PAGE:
BlackBerry Ltd , will show off its earnings numbers on Friday September 25. John Chen’s firm has been trading in the doldrums for years, and it’s not what it will take for the market to reward the firm with some kind of value growth. James E. Faucette of Morgan Stanley, in a report put out on Tuesday morning, reckons he knows exactly what BlackBerry needs to do to impress.
Mr. Faucette reckons all eyes will be on software sales growth at BlackBerry on Friday. In his view, BlackBerry may have to start pulling money from its IP by selling it off if it can’t spur growth in its software business. BlackBerry recently opened itself up to licensing deals for its patents, but Morgan Stanley doesn’t think that will be enough to save the firm.
BlackBerry software needs cold, hard cash
BlackBerry, in the view of Mr. Faucette, will need to grow its software sales enough to make up for the losses it’s seeing in other segments. If it can’t arrest the current problems, it’s either going to have to cut spending, something it has done again and again in recent years, or it’s going to have to unlock the value of some of its assets.
He said that more flexibility could only be gained by “liquidating the long-term standalone value the IP portfolio may have.” Though he’s sure that BlackBerry is in dire need of healthy growth in its software business, he’s not quite sure that the firm is going to be able to get it.
Morgan Stanley forecasts a bump in BES 12 sub numbers, but Faucette reckons that may be down to lower prices per user. That means that sales growth may not be nearly as strong as some other voices have intimated.
In a report published Monday RBC Capital’s Mark Sue said that the integration of Good Technology will be a massive boon to BlackBerry. “BlackBerry is rolling up software assets with the Good acquisition. Good brings a platform that helps BlackBerry address some of the work needed on iOS containerization,” he said, but it’s going to be a long time before the firm is able to cash that check.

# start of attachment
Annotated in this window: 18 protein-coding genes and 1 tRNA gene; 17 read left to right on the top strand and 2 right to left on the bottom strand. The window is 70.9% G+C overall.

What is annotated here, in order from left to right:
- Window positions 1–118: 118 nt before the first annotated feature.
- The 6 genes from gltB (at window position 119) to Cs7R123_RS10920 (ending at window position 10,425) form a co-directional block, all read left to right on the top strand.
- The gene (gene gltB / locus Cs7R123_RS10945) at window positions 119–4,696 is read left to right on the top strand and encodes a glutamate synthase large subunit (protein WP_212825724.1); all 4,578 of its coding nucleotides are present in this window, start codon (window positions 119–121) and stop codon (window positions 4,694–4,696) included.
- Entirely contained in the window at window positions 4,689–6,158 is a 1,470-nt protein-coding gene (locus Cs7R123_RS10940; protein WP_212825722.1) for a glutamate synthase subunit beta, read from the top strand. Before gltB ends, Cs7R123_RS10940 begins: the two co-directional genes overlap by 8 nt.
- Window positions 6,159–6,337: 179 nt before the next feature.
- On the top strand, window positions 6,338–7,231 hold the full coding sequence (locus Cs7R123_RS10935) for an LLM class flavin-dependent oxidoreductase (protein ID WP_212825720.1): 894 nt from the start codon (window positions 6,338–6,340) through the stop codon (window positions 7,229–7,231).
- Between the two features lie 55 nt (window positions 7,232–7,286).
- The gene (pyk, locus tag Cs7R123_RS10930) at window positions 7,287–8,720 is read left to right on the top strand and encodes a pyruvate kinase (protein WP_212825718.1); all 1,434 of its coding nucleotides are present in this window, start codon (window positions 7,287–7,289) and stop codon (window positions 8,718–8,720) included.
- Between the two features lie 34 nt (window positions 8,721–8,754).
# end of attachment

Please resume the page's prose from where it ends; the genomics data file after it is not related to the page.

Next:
Don’t focus on BlackBerry hardware
It may excite those with shares to know that BlackBerry , is soon going to launch an Android phone, but those buying shares in the firm should ignore that as earnings approach. BlackBerry is a business, and businesses don’t make money with products that don’t exist yet.
The BlackBerry Venice Android project is of great interest, but it’s of no note in the firm’s accounts. Mr. Faucette reckons that BlakcBerry should simply focus on making growth in its software business real. That might turn the firm around and stop its cash burn from forcing asset sales in the medium term.
Mr. Faucette said “We do not think launching Android-based BlackBerry devices will improve prospects, noting maturation of the handset market, the declining industry profit pool and competition from lower ASP models.”
Heading into the release of the numbers Wall Street was, by consensus, looking for BlackBerry to show a loss per share of 98 cents. Sales are forecast to come in at $611M.
BlackBerry is burning cash, not just through its operations, which will likely lose money this quarter, but also through buyouts of other tech firms. If software doesn’t pick up, the firm may have to sell more assets in order to pay for those moves. If that happens, Wall Street may not be all that impressed.
Morgan Stanley has an Equal Weight rating and a $7 price target on shares in BlackBerry.